• The Canadian Press

    Manitoba releases list of areas to be prioritized for COVID-19 vaccination

    WINNIPEG — All adults who live in three areas of Winnipeg are now eligible to receive a COVID-19 vaccine.Anyone 18 and older who lives in Downtown East, Point Douglas South and Inkster East can sign up for an appointment.Adults who don't live in those areas, but who work there in certain jobs that deal with the public are also eligible.Those jobs include school workers, grocery store employees and restaurant staff.In other areas of the province, the age for vaccine eligibility remains at 30 and up for First Nations people and 40 and up for others.The province has said the targeted areas were chosen because of high COVID-19 case counts and socio-economic factors that create a higher risk of transmission.This report by The Canadian Press was first published April 23, 2021. The Canadian Press

  • The Canadian Press

    Unifor urges provinces to mandate paid time off for COVID-19 vaccination

    Canada's largest private sector union is urging all provinces to mandate paid time off for workers to get vaccinated against COVID-19, saying most employers won't provide it unless government forces them to. Provincial legislation would be similar to legislating time off to vote in elections, Unifor said in a statement. "We all know that vaccination is key to paving the way for the safe reopening of businesses, and the economic recovery we are all waiting for," said union president Jerry Dias. "Employers who are advocating for lifting restrictions must also do their part and remove all barriers to workers to get the vaccine." The provinces of Saskatchewan and Alberta have already mandated up to three hours of paid time off for workers getting inoculated. British Columbia, which allows workers to take unpaid time off to receive the vaccine, plans to also amend its employment act to ensure up to three hours of paid leave for each vaccine dose. Meanwhile, workers from the rest of Canada would have to depend on their employers to let them take time off work to get immunized against COVID-19. Companies including Canada Goose, Bank of Montreal, Toronto-Dominion Bank and Staples Canada have said they're offering employees at least three hours of paid leave to receive COVID-19 vaccinations. "While there is no plan for BMO to mandate employees to receive a vaccination, I strongly encourage you to receive it if you’re able," the bank's CEO, Darryl White, wrote in a memo. Ontario crown company Metrolinx also said it's providing employees, including bus operators and transit officers, three hours of paid time off to get vaccinated. In January, at least 35 tech companies in the country, including SkipTheDishes, Borrowell, and FreshBooks, signed a pledge vowing to let their staff slip out of work to get a jab. “We want to send a message to our workforce, to our employees’ families, and to Canada as a whole that … the vaccination effort needs to be a top priority for Canada," the companies said in the pledge. This report by The Canadian Press was first published April 23, 2021. This story was produced with the financial assistance of the Facebook and Canadian Press News Fellowship. Denise Paglinawan, The Canadian Press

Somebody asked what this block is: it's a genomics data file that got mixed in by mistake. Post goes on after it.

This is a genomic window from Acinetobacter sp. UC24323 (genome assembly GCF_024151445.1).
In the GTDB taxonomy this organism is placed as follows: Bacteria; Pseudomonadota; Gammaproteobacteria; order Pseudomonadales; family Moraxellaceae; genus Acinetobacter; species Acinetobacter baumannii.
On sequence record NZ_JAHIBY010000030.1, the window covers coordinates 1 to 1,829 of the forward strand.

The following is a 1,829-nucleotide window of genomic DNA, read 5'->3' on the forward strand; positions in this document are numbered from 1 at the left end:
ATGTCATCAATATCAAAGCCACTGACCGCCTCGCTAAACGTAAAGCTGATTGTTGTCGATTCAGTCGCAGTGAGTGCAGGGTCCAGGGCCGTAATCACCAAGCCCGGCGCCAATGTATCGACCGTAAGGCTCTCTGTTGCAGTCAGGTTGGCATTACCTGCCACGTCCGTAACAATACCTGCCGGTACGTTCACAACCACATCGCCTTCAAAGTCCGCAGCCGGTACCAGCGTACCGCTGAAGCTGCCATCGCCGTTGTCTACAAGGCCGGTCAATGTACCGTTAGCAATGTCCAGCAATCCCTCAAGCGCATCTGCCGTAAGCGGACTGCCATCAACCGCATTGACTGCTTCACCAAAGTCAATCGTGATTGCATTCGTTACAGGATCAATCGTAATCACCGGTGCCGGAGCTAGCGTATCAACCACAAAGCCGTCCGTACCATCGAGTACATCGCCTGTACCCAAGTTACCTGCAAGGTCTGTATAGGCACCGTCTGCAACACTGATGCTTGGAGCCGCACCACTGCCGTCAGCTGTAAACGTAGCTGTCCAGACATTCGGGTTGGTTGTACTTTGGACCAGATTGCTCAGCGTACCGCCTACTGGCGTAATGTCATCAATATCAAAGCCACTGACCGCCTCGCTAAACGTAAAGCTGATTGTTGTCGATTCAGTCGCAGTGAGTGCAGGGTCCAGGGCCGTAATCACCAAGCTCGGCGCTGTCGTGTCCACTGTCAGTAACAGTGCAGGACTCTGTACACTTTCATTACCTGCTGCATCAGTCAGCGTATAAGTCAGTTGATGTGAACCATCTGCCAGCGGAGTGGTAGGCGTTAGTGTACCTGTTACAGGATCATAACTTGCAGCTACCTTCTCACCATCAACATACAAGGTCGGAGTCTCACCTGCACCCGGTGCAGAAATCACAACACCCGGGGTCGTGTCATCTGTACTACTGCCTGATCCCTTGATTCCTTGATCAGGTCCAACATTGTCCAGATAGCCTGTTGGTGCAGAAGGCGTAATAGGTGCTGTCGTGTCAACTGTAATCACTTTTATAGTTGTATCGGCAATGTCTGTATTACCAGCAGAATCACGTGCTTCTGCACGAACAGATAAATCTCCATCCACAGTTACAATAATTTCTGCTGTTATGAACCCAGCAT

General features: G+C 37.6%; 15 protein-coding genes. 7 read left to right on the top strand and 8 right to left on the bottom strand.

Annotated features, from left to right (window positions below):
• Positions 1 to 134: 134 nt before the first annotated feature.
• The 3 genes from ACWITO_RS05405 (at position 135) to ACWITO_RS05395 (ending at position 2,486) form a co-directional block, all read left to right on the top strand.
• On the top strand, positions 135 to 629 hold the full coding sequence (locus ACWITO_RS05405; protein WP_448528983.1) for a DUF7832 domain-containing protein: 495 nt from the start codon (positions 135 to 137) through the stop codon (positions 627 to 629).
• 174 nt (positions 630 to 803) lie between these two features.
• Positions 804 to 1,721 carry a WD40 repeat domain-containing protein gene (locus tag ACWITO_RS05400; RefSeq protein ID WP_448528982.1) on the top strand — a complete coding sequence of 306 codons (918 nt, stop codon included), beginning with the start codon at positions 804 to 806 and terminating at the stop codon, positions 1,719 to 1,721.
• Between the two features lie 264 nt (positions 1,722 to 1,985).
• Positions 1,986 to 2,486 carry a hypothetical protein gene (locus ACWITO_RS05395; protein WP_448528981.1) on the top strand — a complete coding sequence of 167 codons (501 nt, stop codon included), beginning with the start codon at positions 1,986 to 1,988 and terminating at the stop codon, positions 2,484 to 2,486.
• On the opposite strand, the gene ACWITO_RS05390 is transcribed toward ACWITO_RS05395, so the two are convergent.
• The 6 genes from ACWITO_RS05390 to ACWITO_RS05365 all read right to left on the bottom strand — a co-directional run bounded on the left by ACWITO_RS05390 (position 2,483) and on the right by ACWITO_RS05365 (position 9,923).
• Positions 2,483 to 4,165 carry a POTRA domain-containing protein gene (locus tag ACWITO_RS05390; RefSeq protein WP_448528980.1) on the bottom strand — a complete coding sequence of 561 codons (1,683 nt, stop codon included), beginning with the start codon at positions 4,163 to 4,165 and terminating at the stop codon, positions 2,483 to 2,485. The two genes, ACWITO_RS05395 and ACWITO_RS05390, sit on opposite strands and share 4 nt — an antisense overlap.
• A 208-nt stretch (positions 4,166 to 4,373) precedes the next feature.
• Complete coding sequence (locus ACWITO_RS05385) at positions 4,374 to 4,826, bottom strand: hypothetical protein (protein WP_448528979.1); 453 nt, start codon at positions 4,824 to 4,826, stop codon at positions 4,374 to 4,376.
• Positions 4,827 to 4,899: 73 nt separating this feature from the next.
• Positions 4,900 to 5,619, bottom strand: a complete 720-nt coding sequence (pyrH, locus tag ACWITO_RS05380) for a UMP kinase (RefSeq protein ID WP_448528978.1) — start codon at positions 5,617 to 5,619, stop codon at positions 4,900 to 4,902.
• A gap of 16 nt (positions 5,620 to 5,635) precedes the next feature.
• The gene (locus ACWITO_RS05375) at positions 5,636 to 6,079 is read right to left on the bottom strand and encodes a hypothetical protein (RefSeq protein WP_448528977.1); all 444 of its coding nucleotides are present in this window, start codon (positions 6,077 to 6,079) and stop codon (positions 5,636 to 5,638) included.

• Yahoo News UK

    Zimbabwe says hundreds of endangered elephants can be shot to raise money

    Parks plan to sell the rights to shoot up to 500 elephants at £50,000 per animal to help recoup funds lost to pandemic.

  • CBC

    N.B. COVID-19 roundup: Higgs, Russell give live COVID-19 update

    Premier Blaine Higgs and Dr. Jennifer Russell, the chief medical officer of health, are to deliver the third live update this week on COVID-19 in New Brunswick when they hold a news conference at 3 p.m. Friday. The briefing will be live streamed here and at CBC New Brunswick on Facebook and Twitter. So far this week, New Brunswick has recorded 35 new cases of the respiratory illness, one death, the first detected case of blood clot caused by the AstraZeneca vaccine, and outbreaks at two special care homes, Pavillon Beau-Lieu in Grand Falls abd Murray Street Lodge in Grand Bay-Westfield. On Thursday, Higgs reminded people of the importance of self-isolating when entering the province. He also pointed out that there is a lower percentage of vaccinated long-term care home employees compared to other healthcare sectors. Russell said the new variants detected in the province are spreading faster and they're more contagious. As of Thursday, there have been 34 deaths, and the number of active cases is 146. Fifteen patients are hospitalized, including five in an intensive care unit. About 228,000 doses of the vaccine have been administered provincewide. Elsewhere in Atlantic Canada: Newfoundland and Labrador had 3 new cases Thursday, with 26 active cases. Prince Edward Island reported one new case of COVID-19 Thursday, connected to travel. There are 12 active cases in that province. What to do if you have a symptom People concerned they might have COVID-19 symptoms can take a self-assessment test online. Public Health says symptoms shown by people with COVID-19 have included: Fever above 38 C. New cough or worsening chronic cough. Sore throat. Runny nose. Headache. New onset of fatigue, muscle pain, diarrhea, loss of sense of taste or smell. Difficulty breathing. In children, symptoms have also included purple markings on the fingers and toes. People with one of those symptoms should: Stay at home. Call Tele-Care 811 or their doctor. Describe symptoms and travel history. Follow instructions.